Jacob Rees Mogg says he opposes abortion - even after incest and rape
Watch: The Tory MP also made it clear that he opposes same-sex marriage.
Jacob Rees-Mogg was recently described by Tory-supporting Times columnist Matthew Parris as "quite simply an unfailing, unbending, unrelenting reactionary".
Today he showed why Parris might have reached that conclusion - by declaring that he is against same-sex marriage and opposes abortion even in cases of rape.
Asked by ITV’s Good Morning Britain whether he was in favour of same-sex marriage, the Tory backbencher said: "I’m a Catholic, I take the teaching of the Catholic church seriously. Marriage is a sacrament and the view of what marriage is is taken by the church, not parliament."
"I support the teaching of the Catholic church. The marriage issue is the important thing, this is not how people arrange their lives."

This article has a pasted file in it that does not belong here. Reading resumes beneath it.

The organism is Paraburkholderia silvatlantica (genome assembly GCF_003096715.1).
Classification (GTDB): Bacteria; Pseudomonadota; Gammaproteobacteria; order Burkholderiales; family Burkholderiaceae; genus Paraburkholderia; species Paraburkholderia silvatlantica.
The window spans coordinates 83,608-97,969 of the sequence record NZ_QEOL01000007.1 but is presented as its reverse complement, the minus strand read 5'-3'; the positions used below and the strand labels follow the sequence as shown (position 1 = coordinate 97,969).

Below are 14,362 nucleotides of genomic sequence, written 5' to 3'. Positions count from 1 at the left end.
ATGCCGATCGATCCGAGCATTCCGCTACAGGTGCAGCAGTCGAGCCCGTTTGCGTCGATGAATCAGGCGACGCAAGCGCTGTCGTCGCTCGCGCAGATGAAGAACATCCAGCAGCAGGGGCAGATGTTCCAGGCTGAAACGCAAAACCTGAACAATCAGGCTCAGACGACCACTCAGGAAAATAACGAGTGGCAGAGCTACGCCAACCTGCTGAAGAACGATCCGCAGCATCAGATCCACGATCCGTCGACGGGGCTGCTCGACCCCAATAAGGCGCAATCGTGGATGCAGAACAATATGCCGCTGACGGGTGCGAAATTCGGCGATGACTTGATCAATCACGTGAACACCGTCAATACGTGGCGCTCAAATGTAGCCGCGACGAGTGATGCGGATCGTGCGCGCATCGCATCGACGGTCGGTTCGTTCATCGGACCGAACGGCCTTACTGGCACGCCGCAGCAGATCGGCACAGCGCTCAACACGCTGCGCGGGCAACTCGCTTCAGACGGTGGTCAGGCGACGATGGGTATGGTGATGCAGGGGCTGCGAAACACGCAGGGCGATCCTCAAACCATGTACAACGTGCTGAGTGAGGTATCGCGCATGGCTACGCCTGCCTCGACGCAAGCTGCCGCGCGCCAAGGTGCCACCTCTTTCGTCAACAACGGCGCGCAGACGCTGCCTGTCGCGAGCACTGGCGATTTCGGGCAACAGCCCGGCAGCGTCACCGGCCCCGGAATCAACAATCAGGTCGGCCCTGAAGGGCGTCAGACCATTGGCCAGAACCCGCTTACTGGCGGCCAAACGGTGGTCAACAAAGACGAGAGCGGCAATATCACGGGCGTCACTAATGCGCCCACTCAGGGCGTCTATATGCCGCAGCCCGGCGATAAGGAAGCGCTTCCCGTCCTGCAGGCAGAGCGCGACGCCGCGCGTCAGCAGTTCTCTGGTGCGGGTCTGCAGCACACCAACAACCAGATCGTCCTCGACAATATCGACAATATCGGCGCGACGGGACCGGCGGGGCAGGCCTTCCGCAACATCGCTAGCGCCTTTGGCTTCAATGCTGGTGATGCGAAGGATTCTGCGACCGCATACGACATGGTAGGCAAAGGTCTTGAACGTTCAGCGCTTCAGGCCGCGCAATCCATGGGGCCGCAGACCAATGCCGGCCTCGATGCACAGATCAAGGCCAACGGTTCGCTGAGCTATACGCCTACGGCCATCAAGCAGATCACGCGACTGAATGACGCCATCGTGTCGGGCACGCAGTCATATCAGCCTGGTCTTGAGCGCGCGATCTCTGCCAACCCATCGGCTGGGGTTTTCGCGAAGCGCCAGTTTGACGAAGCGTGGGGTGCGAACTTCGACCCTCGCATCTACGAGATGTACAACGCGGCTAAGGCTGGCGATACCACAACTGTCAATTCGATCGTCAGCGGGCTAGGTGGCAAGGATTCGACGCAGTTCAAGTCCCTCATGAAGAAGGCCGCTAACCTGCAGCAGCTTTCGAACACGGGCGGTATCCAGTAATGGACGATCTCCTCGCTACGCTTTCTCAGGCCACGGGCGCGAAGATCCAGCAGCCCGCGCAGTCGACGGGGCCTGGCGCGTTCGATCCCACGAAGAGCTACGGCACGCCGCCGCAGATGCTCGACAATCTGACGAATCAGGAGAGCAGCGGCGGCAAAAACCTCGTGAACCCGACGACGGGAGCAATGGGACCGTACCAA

Rees-Mogg also said that he was "completely opposed to abortion". Asked whether he would be against terminations in all circumstances including rape and incest, Rees Mogg replied: “Afraid so. Life is sacrosanct and begins at the point of conception."
The interview comes in the same week that Rees-Mogg emerged as the favourite among grassroots Tories to replace Theresa May.
Labour MP Jess Phillips said the choices women made over their own bodies "should have nothing to do with the religious views of our politicians".
Her colleague Mike Gapes, took to Twitter to say the comments showed "the nasty party is back with a vengeance".
And footballer-turned TV presenter Gary Lineker also weighed in: “Jacob Rees-Mogg is entitled to his views however archaic they may be. But hopefully any plans for him to be the next PM will be aborted."
Meanwhile the British Pregnancy Advisory Service branded the old Etonian Tory MP an extremist.
Head of research Katherine O’Brien said: “We are a pro-choice country, we have a pro-choice parliament. Rees-Mogg’s stance on abortion is quite simply extreme, and extremely out of touch.
"Every politician is entitled to hold their own opinion on abortion. But what matters is whether they would let their own personal convictions stand in the way of women’s ability to act on their own."